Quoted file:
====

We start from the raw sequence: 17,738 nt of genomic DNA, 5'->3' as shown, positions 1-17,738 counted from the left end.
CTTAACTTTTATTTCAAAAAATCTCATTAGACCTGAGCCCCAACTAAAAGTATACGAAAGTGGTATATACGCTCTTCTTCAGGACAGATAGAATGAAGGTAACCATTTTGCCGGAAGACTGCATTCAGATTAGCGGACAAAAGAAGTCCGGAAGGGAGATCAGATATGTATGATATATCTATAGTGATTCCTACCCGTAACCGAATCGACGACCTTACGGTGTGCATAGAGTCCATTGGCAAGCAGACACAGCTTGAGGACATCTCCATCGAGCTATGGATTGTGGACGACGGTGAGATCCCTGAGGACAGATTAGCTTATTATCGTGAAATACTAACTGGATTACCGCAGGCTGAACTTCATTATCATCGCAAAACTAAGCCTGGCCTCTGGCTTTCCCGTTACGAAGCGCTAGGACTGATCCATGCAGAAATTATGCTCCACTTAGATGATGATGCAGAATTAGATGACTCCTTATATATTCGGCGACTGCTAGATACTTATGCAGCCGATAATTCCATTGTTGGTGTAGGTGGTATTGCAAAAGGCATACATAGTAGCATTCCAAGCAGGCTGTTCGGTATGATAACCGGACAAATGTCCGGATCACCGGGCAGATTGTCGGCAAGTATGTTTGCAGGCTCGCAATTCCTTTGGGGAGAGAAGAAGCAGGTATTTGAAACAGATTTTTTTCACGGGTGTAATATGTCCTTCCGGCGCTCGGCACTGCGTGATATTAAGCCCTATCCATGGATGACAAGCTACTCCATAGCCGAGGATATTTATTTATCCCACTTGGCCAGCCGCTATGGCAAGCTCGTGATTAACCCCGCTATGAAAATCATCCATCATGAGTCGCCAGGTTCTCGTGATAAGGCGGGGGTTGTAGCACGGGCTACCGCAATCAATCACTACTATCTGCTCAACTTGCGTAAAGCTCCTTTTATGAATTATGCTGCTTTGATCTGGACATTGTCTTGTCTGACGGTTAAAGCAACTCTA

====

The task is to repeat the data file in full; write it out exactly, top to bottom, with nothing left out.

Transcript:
We start from the raw sequence: 17,738 nt of genomic DNA, 5'->3' as shown, positions 1-17,738 counted from the left end.
CTTAACTTTTATTTCAAAAAATCTCATTAGACCTGAGCCCCAACTAAAAGTATACGAAAGTGGTATATACGCTCTTCTTCAGGACAGATAGAATGAAGGTAACCATTTTGCCGGAAGACTGCATTCAGATTAGCGGACAAAAGAAGTCCGGAAGGGAGATCAGATATGTATGATATATCTATAGTGATTCCTACCCGTAACCGAATCGACGACCTTACGGTGTGCATAGAGTCCATTGGCAAGCAGACACAGCTTGAGGACATCTCCATCGAGCTATGGATTGTGGACGACGGTGAGATCCCTGAGGACAGATTAGCTTATTATCGTGAAATACTAACTGGATTACCGCAGGCTGAACTTCATTATCATCGCAAAACTAAGCCTGGCCTCTGGCTTTCCCGTTACGAAGCGCTAGGACTGATCCATGCAGAAATTATGCTCCACTTAGATGATGATGCAGAATTAGATGACTCCTTATATATTCGGCGACTGCTAGATACTTATGCAGCCGATAATTCCATTGTTGGTGTAGGTGGTATTGCAAAAGGCATACATAGTAGCATTCCAAGCAGGCTGTTCGGTATGATAACCGGACAAATGTCCGGATCACCGGGCAGATTGTCGGCAAGTATGTTTGCAGGCTCGCAATTCCTTTGGGGAGAGAAGAAGCAGGTATTTGAAACAGATTTTTTTCACGGGTGTAATATGTCCTTCCGGCGCTCGGCACTGCGTGATATTAAGCCCTATCCATGGATGACAAGCTACTCCATAGCCGAGGATATTTATTTATCCCACTTGGCCAGCCGCTATGGCAAGCTCGTGATTAACCCCGCTATGAAAATCATCCATCATGAGTCGCCAGGTTCTCGTGATAAGGCGGGGGTTGTAGCACGGGCTACCGCAATCAATCACTACTATCTGCTCAACTTGCGTAAAGCTCCTTTTATGAATTATGCTGCTTTGATCTGGACATTGTCTTGTCTGACGGTTAAAGCAACTCTA